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Whether those peals of praise be his or no;
HIS THOUGHTS TO THE INARTICULATE JOYS OF A
There is such confusion in my powers,
Shy. I'll have my bond; I will not hear thee speak: I'll have my bond: and therefore speak no more, I'll not be made a soft and dull-ey'd fool, To shake the head, relent, and sigh, and yield To Christian intercessors.
THE BOASTING OF YOUTH.
I'll hold thee any wager, When we are both accoutred like young men,
the prettier fellow of the two, And wear my dagger with the braver grace; And speak, between the change of man and boy, With a reed voice; and turn two mincing steps Into a manly stride; and speak of frays, Like a fine bragging youth: and tell quaint lies, How honourable ladies sought my love, Which I denying, they fell sick and died; I could not do with all;-then I'll repent, And wish, for all that, that I had not kill'd them: And twenty of these puny lies I'll tell.
That men shall swear, I have discontinued school Above a twelvemonth.
AFFECTATION IN WORDS. O dear discretion, how his words are suited! The fool hath planted in his memory An army of good words: And I do know A many fools, that stand in better place, Garnish'd like him, that for a tricksy word Defy the matter.
THE JEW'S REASON FOR REVENGE. You'll ask me why I rather chose to have A weight of carrion flesh, than to receive Three thousand ducats: I'll not answer that: But, say, it is my
humour*: Is it answer'd ? What if my house be troubled with a rat, And I be pleased to give ten thousand ducats To have it baned? What are you answer'd yet? Some men there are, love not a gaping pig; Some, that are mad, if they behold a cat; And others, when the bagpipe sings i'the nose, Cannot contain their urine: For affectiont, Mistress of passion, sways it to the mood Of what it likes, or loathes: Now, for your answer; As there is no firm reason to be render'd, Why he cannot abide a gaping# pig; Why he, a harmless necessary cat; Why he, a swollen bagpipe; but of force Must yield to such inevitable shame, As to offend, himself being offended; So can I give no reason, nor I will not, More than a lodg'd hate, and a certain loathing, I bear Antonio, that I follow thus A losing suit against him. Are you answer'd?
* Particular fancy. + Prejudice. Crying.
The quality of mercy is not strain’d;
shows the force of temporal power,
age of poverty
MOONLIGHT. How sweet the moonlight sleeps upon this bank! Here will we sit, and let
the sounds of music Creep in our ears; soft stillness, and the night, Become the touches of sweet harmony. Sit, Jessica: Look, how the floor of heaven Is thick inlaid with patines* of bright gold; There's not the smallest orb, which thou behold'st,
* A small flat dish, used in the administration of the Eucha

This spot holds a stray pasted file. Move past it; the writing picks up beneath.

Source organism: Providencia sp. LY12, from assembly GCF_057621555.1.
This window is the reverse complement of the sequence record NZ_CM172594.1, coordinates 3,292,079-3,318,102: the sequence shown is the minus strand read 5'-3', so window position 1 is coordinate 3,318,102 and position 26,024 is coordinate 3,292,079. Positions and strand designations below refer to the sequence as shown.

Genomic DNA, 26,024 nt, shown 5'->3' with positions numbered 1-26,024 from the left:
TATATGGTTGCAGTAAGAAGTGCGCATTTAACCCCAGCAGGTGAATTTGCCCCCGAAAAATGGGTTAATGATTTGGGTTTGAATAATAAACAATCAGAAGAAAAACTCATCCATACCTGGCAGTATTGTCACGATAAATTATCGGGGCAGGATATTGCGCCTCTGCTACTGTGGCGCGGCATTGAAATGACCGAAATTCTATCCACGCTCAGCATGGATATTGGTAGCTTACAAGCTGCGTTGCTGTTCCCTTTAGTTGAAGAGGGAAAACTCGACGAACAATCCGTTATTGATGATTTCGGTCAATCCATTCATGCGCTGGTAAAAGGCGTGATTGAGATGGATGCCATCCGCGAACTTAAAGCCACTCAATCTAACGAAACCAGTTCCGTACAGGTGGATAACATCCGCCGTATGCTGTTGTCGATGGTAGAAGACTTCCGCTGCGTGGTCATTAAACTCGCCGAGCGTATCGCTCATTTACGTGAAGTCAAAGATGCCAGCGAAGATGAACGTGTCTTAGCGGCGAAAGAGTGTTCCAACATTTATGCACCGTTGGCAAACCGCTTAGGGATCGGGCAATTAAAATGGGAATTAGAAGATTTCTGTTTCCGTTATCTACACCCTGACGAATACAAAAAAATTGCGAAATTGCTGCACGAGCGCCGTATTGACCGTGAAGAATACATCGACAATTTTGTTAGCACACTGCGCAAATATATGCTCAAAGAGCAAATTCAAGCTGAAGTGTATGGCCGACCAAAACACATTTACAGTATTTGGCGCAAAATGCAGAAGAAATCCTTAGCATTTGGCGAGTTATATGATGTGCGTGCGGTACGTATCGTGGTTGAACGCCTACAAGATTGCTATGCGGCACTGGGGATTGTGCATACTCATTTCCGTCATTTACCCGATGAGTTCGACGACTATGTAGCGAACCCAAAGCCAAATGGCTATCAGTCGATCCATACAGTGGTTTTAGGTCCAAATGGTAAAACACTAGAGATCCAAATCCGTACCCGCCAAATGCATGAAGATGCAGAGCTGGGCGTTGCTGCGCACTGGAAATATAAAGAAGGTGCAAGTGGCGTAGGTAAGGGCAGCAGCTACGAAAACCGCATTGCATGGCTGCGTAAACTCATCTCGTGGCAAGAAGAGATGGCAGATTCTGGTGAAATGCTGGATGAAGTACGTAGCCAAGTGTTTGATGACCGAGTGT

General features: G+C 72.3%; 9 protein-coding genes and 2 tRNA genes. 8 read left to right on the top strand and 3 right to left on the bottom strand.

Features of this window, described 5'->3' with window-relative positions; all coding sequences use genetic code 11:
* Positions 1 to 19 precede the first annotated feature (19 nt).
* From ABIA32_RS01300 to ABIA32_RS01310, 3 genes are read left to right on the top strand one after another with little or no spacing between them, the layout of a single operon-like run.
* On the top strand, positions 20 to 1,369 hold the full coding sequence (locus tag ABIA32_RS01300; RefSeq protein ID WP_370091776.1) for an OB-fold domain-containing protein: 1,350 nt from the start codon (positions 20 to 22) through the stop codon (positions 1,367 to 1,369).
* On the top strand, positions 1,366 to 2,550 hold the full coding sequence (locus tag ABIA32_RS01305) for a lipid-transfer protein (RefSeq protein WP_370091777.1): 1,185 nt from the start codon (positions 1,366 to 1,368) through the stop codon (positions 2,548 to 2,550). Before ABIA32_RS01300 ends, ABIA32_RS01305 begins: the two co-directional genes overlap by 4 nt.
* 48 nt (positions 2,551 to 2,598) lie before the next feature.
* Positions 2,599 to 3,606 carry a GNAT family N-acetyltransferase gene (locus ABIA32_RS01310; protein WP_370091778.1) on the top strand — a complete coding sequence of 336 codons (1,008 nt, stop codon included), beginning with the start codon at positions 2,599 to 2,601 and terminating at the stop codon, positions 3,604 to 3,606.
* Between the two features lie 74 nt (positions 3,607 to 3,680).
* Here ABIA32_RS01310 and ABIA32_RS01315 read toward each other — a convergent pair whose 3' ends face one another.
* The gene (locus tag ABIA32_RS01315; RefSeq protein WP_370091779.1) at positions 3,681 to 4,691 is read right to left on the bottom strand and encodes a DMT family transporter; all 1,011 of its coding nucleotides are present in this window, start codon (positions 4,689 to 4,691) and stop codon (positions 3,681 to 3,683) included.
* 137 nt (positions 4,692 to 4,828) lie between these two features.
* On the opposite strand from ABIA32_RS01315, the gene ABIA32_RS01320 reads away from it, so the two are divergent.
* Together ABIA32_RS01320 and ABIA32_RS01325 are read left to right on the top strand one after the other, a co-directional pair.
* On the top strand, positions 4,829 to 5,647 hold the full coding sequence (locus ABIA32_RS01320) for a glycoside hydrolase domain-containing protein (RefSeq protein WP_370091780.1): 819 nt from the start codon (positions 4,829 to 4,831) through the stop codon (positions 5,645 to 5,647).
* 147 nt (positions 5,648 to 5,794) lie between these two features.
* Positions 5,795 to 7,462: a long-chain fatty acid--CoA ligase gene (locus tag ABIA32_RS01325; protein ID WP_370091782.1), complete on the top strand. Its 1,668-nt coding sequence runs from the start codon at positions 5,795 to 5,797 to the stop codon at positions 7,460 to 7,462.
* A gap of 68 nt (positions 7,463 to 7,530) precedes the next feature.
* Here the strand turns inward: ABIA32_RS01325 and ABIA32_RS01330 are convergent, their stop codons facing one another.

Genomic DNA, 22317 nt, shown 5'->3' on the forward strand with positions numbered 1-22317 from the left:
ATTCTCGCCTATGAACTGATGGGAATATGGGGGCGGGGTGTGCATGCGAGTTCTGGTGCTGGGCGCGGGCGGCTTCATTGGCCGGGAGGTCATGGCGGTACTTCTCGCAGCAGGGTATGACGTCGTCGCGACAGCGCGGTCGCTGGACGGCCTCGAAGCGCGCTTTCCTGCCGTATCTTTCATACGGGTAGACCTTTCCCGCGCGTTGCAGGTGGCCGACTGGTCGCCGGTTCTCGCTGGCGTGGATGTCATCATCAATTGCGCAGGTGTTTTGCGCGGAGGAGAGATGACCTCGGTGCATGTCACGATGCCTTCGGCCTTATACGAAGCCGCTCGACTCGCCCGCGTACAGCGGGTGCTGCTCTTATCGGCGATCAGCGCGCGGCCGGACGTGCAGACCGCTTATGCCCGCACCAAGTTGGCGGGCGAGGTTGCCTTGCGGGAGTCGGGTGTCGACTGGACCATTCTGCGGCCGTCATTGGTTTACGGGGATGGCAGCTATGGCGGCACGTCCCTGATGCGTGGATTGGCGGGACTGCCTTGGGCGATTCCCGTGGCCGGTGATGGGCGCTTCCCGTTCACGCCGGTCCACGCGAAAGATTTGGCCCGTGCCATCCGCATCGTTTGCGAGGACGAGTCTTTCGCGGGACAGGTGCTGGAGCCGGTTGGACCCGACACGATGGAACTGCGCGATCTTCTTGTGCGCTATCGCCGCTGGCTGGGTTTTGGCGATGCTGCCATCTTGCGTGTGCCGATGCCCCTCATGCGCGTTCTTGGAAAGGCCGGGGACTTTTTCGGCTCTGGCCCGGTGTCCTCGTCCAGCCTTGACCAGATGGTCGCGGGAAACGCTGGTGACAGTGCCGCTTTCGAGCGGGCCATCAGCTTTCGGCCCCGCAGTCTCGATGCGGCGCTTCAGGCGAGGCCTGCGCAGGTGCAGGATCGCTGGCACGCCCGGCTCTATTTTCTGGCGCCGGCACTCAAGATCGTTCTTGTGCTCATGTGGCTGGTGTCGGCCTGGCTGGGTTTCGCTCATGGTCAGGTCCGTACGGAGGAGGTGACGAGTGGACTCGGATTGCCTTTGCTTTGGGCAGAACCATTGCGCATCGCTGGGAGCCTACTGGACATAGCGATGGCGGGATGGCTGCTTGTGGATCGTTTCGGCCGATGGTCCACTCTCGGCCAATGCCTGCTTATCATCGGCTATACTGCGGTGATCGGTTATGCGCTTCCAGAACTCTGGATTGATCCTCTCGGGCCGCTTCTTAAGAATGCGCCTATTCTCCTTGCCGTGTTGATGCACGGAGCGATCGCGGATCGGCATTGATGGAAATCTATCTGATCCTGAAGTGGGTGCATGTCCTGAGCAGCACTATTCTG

But in his motion like an angel sings,
I am never merry when I hear sweet music.
Lor. The reason is, your spirits are attentive: For do but note a wild and wanton herd, Qr race of youthful and unhandled colts, Fetching mad bounds, bellowing, and neighing loud, Which is the hot condition of their blood; If they but hear perchance a trumpet sound, Or any
air of music touch their cars, You shall perceive them make a mutual stand, Their savage eyes turn’d to a modest
gaze, By the sweet power of music: Therefore the poet Did feign that Orpheus drew trees, stones, and floods, Since nought so stockish, hard, and full of rage, But music for the time doth change his nature: The man that hath no music in himself, Nor is not mov'd by concord of sweet sounds, Is fit for treasons, stratagems, and spoils; The motions of his spirit are dull as night, And his affections dark as Erebus: Let no such man be trusted.
A GOOD DEED COMPARED. How far that little candle throws his beams! So shines a good deed in a naughty world.
NOTHING GOOD OUT OF SEASON.
The crow doth sing as sweetly as the lark, When neither is attended; and, I think,
The nightingale, if she should sing by day,
This night, methinks, is but the daylight sick, It looks a little paler; 'tis a day, Such as the day is when the sun is hid.
A MIDSUMMER NIGHT'S DREAM.
A FATHER'S AUTHORITY. To you your father should be as a god; One that compos'd your beauties; yea, and one To whom you are but as a form in wax, By him imprinted, and within his power To leave the figure, or disfigure it.
A RECLUSE LIFE.
Therefore, fair Hermia, question your desires, Know of your youth, examine well your blood, Whether, if you yield not to your father's choice, You can endure the livery of a nun; For aye* to be in shady cloister mew'd, To live a barren sister all your life,
a Chanting faint hymns to the cold fruitless moon. Thrice blessed they, that master so their blood,